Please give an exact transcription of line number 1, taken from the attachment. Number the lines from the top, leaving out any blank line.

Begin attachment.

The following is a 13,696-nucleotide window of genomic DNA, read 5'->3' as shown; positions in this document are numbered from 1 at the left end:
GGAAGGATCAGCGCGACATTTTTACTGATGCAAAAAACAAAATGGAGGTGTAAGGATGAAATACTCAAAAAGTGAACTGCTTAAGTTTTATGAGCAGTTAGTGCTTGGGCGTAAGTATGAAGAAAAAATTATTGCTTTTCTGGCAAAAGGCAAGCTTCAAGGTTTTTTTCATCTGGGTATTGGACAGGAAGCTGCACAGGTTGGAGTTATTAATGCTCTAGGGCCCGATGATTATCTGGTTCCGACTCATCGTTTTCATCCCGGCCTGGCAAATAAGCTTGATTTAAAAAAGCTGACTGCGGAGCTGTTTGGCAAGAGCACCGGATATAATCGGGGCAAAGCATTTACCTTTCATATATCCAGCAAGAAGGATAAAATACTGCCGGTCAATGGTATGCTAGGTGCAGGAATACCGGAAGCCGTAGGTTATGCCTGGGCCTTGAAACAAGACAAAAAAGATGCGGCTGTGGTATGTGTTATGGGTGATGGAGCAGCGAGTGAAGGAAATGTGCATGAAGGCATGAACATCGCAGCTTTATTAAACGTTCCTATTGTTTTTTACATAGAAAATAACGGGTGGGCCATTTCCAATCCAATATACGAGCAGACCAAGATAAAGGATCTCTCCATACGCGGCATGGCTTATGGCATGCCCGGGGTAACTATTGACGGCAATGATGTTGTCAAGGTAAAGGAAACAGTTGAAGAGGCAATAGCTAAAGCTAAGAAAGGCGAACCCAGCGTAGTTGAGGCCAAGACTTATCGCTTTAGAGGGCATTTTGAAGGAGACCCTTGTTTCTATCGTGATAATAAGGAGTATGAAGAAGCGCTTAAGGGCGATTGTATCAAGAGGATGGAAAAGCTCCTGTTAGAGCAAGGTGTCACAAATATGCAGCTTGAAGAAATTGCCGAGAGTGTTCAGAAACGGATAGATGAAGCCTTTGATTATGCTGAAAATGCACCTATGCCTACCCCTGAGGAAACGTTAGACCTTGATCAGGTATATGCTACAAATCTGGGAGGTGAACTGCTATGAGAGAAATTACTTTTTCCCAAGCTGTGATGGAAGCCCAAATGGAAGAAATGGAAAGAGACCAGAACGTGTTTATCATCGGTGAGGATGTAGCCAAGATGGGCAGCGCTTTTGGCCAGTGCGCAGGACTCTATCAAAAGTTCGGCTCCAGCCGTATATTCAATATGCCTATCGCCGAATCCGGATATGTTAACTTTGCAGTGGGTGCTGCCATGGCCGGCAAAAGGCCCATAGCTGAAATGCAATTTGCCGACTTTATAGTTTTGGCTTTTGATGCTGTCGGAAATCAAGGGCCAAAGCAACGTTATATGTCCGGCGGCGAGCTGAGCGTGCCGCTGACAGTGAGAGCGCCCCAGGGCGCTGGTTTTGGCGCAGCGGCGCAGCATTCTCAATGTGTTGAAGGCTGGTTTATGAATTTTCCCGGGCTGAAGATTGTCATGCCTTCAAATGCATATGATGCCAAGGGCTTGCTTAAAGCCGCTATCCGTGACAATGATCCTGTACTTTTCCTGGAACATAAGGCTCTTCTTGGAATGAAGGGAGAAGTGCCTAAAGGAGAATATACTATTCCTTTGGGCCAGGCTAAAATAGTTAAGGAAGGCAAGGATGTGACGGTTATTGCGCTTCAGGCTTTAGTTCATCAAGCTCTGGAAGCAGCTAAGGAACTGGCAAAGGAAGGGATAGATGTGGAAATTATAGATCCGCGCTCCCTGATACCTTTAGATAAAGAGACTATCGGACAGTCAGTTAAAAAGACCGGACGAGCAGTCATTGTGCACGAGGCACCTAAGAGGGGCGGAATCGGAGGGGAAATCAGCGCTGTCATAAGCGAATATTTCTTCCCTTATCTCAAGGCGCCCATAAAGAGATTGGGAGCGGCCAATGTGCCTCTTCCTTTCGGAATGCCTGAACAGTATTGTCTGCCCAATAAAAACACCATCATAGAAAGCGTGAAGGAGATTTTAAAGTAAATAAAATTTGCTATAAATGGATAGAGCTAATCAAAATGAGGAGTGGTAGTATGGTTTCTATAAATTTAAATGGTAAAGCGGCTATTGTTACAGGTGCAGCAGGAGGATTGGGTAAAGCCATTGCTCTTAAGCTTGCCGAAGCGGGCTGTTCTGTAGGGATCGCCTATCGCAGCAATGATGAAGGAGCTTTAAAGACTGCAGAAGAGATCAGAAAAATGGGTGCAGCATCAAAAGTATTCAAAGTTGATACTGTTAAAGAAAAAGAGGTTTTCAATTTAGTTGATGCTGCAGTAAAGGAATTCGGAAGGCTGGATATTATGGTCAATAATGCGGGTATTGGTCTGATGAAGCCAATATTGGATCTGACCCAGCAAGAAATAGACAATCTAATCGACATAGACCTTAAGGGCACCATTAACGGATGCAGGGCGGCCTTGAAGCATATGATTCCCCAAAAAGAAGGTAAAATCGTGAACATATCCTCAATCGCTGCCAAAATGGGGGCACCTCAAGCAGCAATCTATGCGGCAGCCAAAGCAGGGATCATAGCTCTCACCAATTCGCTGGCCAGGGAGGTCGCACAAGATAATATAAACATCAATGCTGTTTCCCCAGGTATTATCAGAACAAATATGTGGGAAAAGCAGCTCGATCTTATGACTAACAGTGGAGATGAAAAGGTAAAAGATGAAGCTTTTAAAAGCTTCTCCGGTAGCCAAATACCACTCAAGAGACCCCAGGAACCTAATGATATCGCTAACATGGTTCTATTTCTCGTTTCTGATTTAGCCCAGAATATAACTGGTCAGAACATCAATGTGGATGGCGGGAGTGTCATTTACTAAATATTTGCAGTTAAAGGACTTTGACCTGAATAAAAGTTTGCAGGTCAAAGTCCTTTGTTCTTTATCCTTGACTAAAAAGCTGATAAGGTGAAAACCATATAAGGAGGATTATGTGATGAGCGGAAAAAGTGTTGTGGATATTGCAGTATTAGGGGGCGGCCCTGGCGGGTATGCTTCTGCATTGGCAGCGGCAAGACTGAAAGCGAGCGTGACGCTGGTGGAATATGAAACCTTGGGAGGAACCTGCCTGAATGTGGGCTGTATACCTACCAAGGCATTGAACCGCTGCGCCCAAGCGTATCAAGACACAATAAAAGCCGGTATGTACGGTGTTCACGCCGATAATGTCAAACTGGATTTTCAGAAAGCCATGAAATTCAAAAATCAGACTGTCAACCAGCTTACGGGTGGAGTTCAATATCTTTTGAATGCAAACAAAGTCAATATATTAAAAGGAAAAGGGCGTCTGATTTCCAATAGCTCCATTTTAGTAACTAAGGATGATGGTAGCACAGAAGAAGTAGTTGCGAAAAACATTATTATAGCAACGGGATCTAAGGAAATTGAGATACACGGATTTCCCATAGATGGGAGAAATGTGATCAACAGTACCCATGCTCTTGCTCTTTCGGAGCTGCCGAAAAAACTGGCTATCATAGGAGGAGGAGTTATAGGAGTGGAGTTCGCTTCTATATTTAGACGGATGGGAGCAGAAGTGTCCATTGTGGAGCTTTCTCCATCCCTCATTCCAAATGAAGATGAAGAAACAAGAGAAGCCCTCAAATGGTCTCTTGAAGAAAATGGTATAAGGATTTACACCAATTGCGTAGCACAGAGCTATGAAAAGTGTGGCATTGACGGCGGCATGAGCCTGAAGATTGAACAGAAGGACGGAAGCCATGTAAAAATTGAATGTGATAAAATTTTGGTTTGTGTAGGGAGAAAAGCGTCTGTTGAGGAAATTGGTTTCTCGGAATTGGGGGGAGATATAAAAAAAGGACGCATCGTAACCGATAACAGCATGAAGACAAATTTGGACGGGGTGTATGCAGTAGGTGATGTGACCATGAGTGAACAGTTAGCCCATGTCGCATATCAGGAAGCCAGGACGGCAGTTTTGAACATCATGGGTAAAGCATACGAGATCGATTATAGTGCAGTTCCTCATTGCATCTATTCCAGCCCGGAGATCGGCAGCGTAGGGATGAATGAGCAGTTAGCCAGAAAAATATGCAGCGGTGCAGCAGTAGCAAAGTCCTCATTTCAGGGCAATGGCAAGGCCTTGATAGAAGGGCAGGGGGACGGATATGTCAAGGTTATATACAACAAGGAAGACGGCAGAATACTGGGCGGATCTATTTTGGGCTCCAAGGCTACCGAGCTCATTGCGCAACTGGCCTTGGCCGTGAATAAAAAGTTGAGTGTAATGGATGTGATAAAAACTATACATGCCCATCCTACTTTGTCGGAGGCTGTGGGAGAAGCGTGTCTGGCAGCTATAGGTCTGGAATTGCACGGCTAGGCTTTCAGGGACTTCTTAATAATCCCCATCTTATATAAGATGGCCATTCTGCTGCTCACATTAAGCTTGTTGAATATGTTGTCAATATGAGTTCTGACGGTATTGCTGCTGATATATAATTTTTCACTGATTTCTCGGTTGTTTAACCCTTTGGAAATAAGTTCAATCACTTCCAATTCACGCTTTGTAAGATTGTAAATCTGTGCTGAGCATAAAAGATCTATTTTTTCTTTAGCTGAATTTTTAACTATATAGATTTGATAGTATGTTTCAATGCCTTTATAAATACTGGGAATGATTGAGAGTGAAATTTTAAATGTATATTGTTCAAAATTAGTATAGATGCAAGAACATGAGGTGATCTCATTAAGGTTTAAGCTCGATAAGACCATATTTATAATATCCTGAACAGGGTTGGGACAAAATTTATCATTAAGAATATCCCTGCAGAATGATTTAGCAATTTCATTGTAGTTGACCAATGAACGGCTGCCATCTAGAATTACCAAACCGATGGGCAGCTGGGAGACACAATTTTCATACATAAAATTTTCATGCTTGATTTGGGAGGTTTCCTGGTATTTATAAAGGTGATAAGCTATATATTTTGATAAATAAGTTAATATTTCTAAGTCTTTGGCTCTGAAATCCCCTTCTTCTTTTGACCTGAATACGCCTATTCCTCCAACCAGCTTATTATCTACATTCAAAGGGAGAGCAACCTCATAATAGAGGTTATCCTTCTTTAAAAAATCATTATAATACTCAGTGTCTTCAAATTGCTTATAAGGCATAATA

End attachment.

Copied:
The following is a 13,696-nucleotide window of genomic DNA, read 5'->3' as shown; positions in this document are numbered from 1 at the left end: